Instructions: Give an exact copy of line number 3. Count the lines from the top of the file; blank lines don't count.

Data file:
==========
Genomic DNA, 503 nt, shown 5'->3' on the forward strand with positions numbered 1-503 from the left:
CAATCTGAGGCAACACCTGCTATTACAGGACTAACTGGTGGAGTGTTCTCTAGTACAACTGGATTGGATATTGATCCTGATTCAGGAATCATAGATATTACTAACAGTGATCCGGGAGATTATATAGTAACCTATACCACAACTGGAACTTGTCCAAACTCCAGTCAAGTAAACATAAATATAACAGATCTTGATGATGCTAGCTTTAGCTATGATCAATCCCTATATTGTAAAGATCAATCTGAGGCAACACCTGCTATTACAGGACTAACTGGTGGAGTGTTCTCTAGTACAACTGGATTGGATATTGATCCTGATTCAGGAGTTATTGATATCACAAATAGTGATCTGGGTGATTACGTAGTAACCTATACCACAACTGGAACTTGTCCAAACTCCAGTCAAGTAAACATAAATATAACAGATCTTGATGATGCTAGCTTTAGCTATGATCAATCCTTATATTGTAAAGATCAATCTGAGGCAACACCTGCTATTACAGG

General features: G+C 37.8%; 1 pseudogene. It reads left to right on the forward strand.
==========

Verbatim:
General features: G+C 37.8%; 1 pseudogene. It reads left to right on the forward strand.